Continuous Probability Distribution – Normal Distribution
Statistics
Topic Five

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Continuous Probability Distribution – Normal Distribution

A continuous random variable is one that cannot be counted but rather is estimated to be in a range or interval. The normal distribution is one of the many probability distributions that a continuous random variable can possess. A large number of phenomena in the real world are normally distributed.

The properties of a normal probability distribution:

  1. the total area under the curve is 1.0;
  2. the curve is symmetric about the mean – the mean is in the middle and;
  3. the two tails of the curve extend indefinitely.

The mean μ and the standard deviation σ are the parameters of the normal curve. Given the values of these two variables, we can find the area under the normal distribution curve for any interval. The value of μ determines the centre of the normal distribution curve on the horizontal axis and the value of σ gives the spread of the normal distribution curve.

Standard Normal Distribution

The standard normal distribution is a specific case of the normal distribution. For the standard normal distribution, the value of the mean is zero and the value of the standard deviation is equal to 1. The random variable that possesses the standard normal distribution is denoted by z; in other words, the units for the standard normal distribution are denoted by z and are called z scores or z values. The horizontal axis is labeled z.

The z values at the right of the mean are positive and those to the left are negative. The z-value for a point on the horizontal axis gives the distance between the mean and that point in terms of the standard deviation. As an example, a z-score of 2 is two standard deviations to the right of the mean and a z score of minus 2 is two standard deviations to the left of the mean. If we want to find the area under the curve with a z score of 1.95, we simply look in the z-table. We look at 1.9 in the left column and look for the .05 at the top of the table. The area under the curve corresponding to a score is .9744.

Figure 1

When the population and sample are normally distributed, the normal distribution curve will be as below,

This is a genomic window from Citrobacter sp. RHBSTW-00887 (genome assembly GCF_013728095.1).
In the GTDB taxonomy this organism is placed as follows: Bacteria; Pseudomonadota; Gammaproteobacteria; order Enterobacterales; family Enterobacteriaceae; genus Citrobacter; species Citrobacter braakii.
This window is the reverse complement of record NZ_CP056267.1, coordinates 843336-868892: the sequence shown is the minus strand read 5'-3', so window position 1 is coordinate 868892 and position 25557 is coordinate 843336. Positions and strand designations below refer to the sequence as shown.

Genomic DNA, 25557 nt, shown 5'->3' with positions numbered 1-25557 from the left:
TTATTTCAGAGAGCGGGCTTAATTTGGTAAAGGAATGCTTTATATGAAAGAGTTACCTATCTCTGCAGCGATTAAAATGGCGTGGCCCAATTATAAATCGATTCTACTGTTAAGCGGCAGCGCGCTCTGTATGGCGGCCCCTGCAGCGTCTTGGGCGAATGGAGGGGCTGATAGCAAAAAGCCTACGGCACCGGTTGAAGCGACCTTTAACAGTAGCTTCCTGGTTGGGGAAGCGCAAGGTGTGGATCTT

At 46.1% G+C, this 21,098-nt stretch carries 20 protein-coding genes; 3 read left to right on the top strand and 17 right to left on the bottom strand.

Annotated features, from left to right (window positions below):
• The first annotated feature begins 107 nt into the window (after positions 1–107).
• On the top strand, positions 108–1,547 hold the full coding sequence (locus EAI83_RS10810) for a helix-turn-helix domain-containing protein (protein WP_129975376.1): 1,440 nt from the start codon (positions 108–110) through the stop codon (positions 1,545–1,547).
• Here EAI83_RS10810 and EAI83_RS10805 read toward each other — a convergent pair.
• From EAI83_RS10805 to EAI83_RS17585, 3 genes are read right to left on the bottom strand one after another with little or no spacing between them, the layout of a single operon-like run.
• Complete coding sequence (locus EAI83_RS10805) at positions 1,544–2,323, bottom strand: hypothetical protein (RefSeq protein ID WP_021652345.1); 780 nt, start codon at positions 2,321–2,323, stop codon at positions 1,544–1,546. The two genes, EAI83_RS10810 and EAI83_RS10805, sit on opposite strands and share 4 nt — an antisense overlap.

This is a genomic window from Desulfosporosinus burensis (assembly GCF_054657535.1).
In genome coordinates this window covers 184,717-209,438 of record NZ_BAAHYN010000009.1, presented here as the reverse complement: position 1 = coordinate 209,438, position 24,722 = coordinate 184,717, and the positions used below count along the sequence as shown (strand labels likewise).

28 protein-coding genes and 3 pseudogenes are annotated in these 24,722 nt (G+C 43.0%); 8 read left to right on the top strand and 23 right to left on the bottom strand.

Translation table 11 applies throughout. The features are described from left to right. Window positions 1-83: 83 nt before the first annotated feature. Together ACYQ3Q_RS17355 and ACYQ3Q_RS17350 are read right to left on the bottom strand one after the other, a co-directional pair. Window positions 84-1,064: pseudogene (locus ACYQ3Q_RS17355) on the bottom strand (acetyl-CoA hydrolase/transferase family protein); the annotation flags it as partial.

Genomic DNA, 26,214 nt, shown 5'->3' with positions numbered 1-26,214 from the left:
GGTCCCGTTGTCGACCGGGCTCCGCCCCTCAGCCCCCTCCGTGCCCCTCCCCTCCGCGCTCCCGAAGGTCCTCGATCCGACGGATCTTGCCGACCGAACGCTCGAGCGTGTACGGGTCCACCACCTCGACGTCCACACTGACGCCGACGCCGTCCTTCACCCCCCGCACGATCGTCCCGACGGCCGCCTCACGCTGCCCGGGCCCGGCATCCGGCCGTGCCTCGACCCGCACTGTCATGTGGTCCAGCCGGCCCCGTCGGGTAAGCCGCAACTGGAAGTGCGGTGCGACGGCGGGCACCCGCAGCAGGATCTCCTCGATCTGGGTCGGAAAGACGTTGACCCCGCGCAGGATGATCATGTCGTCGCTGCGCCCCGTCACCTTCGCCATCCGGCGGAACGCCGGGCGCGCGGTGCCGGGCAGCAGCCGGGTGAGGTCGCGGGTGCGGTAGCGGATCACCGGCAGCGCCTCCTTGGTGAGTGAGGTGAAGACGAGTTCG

Example 1:

Find the area under the normal curve from z = -2.17 to z=0.

Figure 2

Solution:

This will require that we find the areas to the left of 0 and to the left of -2.17.  The area to the left of 0 is .5000 and the area to the left of -2.17 is .0150.  We therefore take the difference which is .5000-.0150 = .4850.   Therefore, the area from 0 to -2.17 is
P(-2.17 ≤z ≤0) = .5000 - .0150 = .4850

Figure 3

Example2:

Find the following areas under the standard normal curve:

  1. area to the right of z = 2.30 and;
  2. area to the left of z = -1.57.

Solution:

  1. The normal distribution table gives the area to the left of a z value. Therefore, in order to find the area to the right of 2.30, we will need to find the area to the left of 2.30 and minus it from the total area under the curve which is 1.0.

    P(z≥2.30) = 1.0 - .9893 = .0107

    Figure 4

  2. The area to the left of -1.57 is the z score for that value. It is P(z<-1.57) = .0582.

    Figure 5

Example 3:

Find the probabilities for the following standard normal curve:

  1. P(1.20<z<15)
  2. (-1.59<z<31)

Solution:

  1. We will need to obtain the area: to the left of 1.20 which is .8849 and;
    to the left of 2.15 = .9842.

    Therefore, the area between 1.20 and 2.15 is .9842 - .8849 = .0993.

    Figure 6

Solution:

  1. To find the area between -1.56 and 2.31, we do as above. We find the area to the left of -1.59 which is .0559 and to the left of 2.31 which is .9896. We then take the difference which is  .9896 - .0559 = .9337.